Monthly weather forecast and climate
Serbia

Flag of Serbia
Flag of Serbia
Serbia has a moderately continental climate with warm to hot summers and cold winters in the north and relatively mild winters in the south, close to the Adriatic; The climate falls under various Köppen classifications: Cfa, Cfb, Dfa, Dfb and Dfc based on region and altitude. Serbia shares borders with Montenegro in the southwest, Bosnia, and Herzegovina in the west, Croatia in the northwest, Hungary in the north, Romania in the northeast, Bulgaria in the southeast, and North Macedonia along with Albania in the south. The temperate latitudes, presence of high mountain ranges, and the distance from major water bodies influence the climate of Serbia largely.

Serbia is a landlocked sovereign state that sits on the southern parts of the Pannonian plain at the junction of Central and Southeast Europe. The topographical features mainly include forests, farmlands, hills, mountains, rivers, and river valleys. The Dinaric Alps, Carpathian, Rhodopes, and Balkan Mountains are parts of mountain ranges that cover a large part of Serbia. The northern Vojvodina region consists of rich and fertile plains aided by the Danube river. The Morava river flows through the south, which consists of hills, mountains, limestone ranges, and river basins. The central and western parts have hilly terrain interspersed with rivers and creeks, while the eastern part consists chiefly of limestone ranges.

Serbia has four distinct seasons with the average annual temperature in the 6.1°C (43°F) to 11.1°C (52°F) range depending on the altitude. Summers are warm to hot with the average high temperatures between 26.7°C (80.1°F) and 32.2°C (90°F) during the peak of August. Hot Saharan air can bring heat waves in the summer. Winters are cold and snowy in the north, while the south has relatively mild temperatures due to the Mediterranean influence. Polar air masses can penetrate the country and further plummet the temperatures below freezing. Spring is damp and cold and receives snow in some parts of Serbia. Autumn is cloudy and wet, particularly during November in the western part of the country.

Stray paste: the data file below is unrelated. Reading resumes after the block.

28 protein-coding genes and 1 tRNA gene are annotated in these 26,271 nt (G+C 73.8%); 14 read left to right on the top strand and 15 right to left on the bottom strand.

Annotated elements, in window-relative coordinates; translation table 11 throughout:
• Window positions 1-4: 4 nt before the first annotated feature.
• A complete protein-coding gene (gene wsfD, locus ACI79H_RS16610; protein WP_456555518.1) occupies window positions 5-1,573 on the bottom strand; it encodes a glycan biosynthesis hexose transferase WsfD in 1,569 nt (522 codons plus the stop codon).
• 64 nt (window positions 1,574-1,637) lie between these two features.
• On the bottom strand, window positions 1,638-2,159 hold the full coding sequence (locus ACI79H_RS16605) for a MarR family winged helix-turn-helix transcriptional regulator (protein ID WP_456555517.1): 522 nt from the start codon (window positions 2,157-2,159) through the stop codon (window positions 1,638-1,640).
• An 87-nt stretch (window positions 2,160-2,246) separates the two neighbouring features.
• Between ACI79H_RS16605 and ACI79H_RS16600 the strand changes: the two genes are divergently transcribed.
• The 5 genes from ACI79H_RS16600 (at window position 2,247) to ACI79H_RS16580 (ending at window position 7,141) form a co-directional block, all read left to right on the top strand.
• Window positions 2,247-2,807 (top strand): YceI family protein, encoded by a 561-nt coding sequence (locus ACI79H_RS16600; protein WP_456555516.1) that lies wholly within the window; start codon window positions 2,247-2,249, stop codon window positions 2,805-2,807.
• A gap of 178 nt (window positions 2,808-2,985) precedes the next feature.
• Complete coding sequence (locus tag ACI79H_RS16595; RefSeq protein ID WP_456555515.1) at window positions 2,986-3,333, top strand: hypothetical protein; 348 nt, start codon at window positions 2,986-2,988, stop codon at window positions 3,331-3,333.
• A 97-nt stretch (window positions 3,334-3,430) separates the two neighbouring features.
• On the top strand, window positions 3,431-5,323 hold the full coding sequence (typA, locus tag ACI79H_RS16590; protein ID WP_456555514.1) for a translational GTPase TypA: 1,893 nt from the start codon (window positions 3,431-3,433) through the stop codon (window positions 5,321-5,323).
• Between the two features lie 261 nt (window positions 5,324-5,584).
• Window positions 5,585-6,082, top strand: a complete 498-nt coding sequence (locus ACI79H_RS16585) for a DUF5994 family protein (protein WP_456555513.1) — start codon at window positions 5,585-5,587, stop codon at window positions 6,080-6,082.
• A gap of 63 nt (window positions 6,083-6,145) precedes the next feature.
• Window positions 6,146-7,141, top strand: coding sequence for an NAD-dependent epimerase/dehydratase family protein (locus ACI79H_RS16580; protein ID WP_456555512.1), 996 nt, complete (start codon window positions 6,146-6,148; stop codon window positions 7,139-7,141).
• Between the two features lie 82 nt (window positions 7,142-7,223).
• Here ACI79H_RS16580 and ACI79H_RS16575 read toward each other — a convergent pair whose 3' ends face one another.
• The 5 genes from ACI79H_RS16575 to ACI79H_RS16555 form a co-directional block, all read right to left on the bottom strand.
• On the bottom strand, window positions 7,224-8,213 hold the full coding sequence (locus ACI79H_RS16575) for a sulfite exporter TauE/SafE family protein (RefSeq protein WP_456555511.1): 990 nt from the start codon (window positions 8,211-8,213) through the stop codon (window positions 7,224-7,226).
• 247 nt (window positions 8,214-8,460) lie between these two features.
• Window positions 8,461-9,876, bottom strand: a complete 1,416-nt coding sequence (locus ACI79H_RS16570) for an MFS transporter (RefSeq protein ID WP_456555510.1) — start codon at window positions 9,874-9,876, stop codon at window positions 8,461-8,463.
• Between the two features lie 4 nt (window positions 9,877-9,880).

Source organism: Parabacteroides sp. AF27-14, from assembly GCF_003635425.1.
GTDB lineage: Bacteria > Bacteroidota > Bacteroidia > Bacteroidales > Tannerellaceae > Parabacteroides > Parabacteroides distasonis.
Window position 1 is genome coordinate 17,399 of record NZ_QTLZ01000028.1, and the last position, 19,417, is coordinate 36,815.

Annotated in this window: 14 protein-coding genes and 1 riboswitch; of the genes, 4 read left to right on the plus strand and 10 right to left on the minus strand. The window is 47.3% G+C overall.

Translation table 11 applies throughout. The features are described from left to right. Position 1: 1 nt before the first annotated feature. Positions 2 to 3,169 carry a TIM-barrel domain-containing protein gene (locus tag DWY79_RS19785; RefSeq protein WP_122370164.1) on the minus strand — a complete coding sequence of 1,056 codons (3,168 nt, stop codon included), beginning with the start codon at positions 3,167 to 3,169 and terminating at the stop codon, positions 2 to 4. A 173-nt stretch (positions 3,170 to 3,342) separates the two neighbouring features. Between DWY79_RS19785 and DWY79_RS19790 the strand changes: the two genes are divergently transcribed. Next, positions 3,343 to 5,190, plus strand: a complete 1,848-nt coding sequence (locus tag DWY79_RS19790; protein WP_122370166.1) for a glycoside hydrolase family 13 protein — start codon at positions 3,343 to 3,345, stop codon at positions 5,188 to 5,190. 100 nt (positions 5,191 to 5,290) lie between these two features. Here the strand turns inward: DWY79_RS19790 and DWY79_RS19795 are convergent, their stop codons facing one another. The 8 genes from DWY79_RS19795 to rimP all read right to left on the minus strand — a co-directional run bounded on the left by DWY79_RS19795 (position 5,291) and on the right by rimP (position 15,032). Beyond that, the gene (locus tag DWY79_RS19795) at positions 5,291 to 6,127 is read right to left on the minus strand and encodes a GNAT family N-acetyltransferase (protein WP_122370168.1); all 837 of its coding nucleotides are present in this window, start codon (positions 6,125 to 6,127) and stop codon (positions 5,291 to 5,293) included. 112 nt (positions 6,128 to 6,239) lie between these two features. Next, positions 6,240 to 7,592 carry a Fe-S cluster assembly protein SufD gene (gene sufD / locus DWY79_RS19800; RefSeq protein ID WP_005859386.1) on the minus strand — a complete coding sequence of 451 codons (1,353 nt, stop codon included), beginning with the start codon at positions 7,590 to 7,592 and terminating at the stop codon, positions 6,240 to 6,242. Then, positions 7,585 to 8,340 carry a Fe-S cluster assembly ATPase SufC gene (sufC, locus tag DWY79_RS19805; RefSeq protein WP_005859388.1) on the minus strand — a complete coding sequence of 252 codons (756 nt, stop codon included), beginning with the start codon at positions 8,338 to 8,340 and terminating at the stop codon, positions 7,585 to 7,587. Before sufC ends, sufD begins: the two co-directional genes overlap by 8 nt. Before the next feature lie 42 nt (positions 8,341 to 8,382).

The annual precipitation varies by region with 584.2mm (23") in Vojvodina in the north and east, and 609.6mm (24") in the south. Central Serbia with Belgrade accounts for 685.8mm (27") of rainfall, while the western part receives slightly more than 685.8mm (27"). Kosovo's westernmost part is significantly rainier at 812.8mm (32"). The mountains receive more than 1016mm (40") of rain at altitudes above 1000 meters. May and June are generally the rainiest months in Serbia. The snow cover lasts from November to March, with the majority of the snowfall in January. Snowfall is moderate in the southern region while it increases with altitude and lasts for approximately 120 days on the higher mountain slopes. The annual sunshine varies from 1500 to 2200 hours, according to the region. Serbia experiences thunderstorms and is prone to flooding during late spring and early summer. Fog is prevalent in many places on winter mornings.

Smederevska Palanka recorded the highest ever temperature of 45.6°C (114.1°F) on July 24, 2007, in Serbia, while Karajukića Bunari recorded the coldest temperature of -39.5°C (-39.1°F) on January 13, 1985.
The best time to visit Serbia is from May to September that covers the pristine days of spring, summer, and autumn seasons. Additionally, in central Serbia, around Belgrade, October also has pleasant weather. Early spring is cold and damp in the north and even receives a moderate amount of snowfall. The summer season tends to be hot and humid in the south, yet the temperatures rarely cross 35°C (95°F) except during a heatwave. Mediterranean microclimates exist in the south that keeps the conditions warm and humid. Late spring and early fall have comfortable temperatures and many sunny days. June and September are pleasantly warm and usually suit people who prefer to avoid the heat.